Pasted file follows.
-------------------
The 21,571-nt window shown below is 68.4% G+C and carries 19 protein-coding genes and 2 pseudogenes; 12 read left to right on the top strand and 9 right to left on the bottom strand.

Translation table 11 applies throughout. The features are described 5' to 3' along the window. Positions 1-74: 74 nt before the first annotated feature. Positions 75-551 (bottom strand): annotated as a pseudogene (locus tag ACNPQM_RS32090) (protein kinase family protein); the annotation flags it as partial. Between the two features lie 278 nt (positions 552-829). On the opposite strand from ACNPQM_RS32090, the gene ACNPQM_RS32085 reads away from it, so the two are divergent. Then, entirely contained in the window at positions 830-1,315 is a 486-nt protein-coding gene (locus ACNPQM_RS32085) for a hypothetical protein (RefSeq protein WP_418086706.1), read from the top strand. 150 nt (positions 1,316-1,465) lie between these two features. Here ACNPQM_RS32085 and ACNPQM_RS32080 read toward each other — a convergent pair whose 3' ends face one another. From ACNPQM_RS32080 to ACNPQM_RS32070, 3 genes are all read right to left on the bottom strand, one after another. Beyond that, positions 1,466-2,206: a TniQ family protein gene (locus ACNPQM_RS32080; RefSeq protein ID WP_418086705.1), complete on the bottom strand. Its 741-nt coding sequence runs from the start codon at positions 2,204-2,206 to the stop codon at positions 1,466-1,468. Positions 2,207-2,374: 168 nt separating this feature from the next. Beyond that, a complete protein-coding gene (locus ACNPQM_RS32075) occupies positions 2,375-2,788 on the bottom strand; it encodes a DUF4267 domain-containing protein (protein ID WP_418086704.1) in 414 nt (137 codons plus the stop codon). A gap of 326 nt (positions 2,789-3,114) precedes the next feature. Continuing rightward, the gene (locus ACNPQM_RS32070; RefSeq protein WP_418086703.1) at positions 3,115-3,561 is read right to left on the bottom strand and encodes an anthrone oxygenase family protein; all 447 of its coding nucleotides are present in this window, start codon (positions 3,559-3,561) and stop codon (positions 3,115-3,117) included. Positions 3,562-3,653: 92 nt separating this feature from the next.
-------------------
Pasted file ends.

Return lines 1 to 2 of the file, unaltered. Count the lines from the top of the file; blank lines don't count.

The 21,571-nt window shown below is 68.4% G+C and carries 19 protein-coding genes and 2 pseudogenes; 12 read left to right on the top strand and 9 right to left on the bottom strand.

Translation table 11 applies throughout. The features are described 5' to 3' along the window. Positions 1-74: 74 nt before the first annotated feature. Positions 75-551 (bottom strand): annotated as a pseudogene (locus tag ACNPQM_RS32090) (protein kinase family protein); the annotation flags it as partial. Between the two features lie 278 nt (positions 552-829). On the opposite strand from ACNPQM_RS32090, the gene ACNPQM_RS32085 reads away from it, so the two are divergent. Then, entirely contained in the window at positions 830-1,315 is a 486-nt protein-coding gene (locus ACNPQM_RS32085) for a hypothetical protein (RefSeq protein WP_418086706.1), read from the top strand. 150 nt (positions 1,316-1,465) lie between these two features. Here ACNPQM_RS32085 and ACNPQM_RS32080 read toward each other — a convergent pair whose 3' ends face one another. From ACNPQM_RS32080 to ACNPQM_RS32070, 3 genes are all read right to left on the bottom strand, one after another. Beyond that, positions 1,466-2,206: a TniQ family protein gene (locus ACNPQM_RS32080; RefSeq protein ID WP_418086705.1), complete on the bottom strand. Its 741-nt coding sequence runs from the start codon at positions 2,204-2,206 to the stop codon at positions 1,466-1,468. Positions 2,207-2,374: 168 nt separating this feature from the next. Beyond that, a complete protein-coding gene (locus ACNPQM_RS32075) occupies positions 2,375-2,788 on the bottom strand; it encodes a DUF4267 domain-containing protein (protein ID WP_418086704.1) in 414 nt (137 codons plus the stop codon). A gap of 326 nt (positions 2,789-3,114) precedes the next feature. Continuing rightward, the gene (locus ACNPQM_RS32070; RefSeq protein WP_418086703.1) at positions 3,115-3,561 is read right to left on the bottom strand and encodes an anthrone oxygenase family protein; all 447 of its coding nucleotides are present in this window, start codon (positions 3,559-3,561) and stop codon (positions 3,115-3,117) included. Positions 3,562-3,653: 92 nt separating this feature from the next.